Michael Schudson

From Wikipedia, the free encyclopedia
Jump to: navigation, search
Michael Schudson

Michael Schudson (born November 3, 1946) is an American academic sociologist working in the fields of journalism and its history, and public culture.


He was brought up in Milwaukee, Wisconsin. He has an undergraduate degree from Swarthmore College, and a doctorate in sociology from Harvard University. From 1976 he was assistant professor at the University of Chicago. In 1980 he joined the faculty of University of California, San Diego, where he was a Professor of Communication and Adjunct Professor of Sociology until 2009. He is currently a full-time faculty member of The Journalism School at Columbia University.

He received a MacArthur Foundation award in 1990.

Advertising, the Uneasy Persuasion (1984)[edit]

In the mid-1980s, Schudson used the term "capitalist realism" to describe mainstream practices in advertising.[1] Chapter seven of Schudson's Advertising: The Uneasy Persuasion compares the messages and appeals of advertising to those found in the Socialist Realism of the Soviet Union. In his account, the realism of advertising promotes a way of life based on private consumption, rather than social, public achievement.[2]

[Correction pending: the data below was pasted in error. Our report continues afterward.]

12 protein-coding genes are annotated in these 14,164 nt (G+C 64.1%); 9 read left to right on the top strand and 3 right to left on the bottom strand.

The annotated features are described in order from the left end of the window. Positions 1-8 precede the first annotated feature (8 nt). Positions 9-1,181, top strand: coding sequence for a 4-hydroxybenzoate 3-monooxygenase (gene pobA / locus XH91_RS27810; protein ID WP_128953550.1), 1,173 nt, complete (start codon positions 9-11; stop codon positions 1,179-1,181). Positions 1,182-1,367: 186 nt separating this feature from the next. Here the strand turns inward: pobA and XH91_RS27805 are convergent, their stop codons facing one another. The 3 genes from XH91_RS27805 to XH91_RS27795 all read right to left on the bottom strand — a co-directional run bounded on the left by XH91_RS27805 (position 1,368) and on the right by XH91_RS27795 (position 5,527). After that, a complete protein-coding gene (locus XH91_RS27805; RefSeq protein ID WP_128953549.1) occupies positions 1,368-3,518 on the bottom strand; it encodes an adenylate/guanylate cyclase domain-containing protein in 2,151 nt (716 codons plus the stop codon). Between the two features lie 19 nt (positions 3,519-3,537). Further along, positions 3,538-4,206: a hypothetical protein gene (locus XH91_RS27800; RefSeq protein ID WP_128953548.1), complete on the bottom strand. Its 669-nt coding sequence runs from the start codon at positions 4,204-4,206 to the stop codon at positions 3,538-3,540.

1. ^ Joan Gibbons, Art And Advertising, I.B.Tauris, p55. ISBN 1-85043-586-3
  2. ^ Barry Richards, Iain MacRury, Jackie Botterill, The Dynamics of Advertising, Routledge, 2000, p99. ISBN 90-5823-085-6


External links[edit]